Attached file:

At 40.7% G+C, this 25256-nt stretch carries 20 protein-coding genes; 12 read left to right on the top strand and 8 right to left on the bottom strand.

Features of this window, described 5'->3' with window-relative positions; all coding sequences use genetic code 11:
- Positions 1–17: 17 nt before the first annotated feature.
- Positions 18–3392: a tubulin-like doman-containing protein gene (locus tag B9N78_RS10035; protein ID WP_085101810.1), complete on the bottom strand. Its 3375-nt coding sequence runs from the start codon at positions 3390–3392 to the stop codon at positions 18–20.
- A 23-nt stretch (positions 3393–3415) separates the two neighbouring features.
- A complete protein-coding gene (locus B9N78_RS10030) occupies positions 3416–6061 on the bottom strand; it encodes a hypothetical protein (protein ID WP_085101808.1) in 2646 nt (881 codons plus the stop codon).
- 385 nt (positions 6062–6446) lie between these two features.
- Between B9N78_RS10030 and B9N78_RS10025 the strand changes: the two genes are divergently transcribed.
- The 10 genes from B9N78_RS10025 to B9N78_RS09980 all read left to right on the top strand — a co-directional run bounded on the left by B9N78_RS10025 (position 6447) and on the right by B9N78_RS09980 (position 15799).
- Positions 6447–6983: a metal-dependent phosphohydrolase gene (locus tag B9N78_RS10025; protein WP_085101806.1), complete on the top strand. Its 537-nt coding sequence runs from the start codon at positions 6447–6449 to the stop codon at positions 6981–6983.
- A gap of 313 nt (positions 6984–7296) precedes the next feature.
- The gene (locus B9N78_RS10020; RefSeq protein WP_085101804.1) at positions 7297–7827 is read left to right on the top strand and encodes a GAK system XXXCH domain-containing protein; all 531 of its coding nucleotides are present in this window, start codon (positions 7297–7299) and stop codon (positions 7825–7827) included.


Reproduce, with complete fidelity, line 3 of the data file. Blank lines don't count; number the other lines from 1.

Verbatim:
- Positions 1–17: 17 nt before the first annotated feature.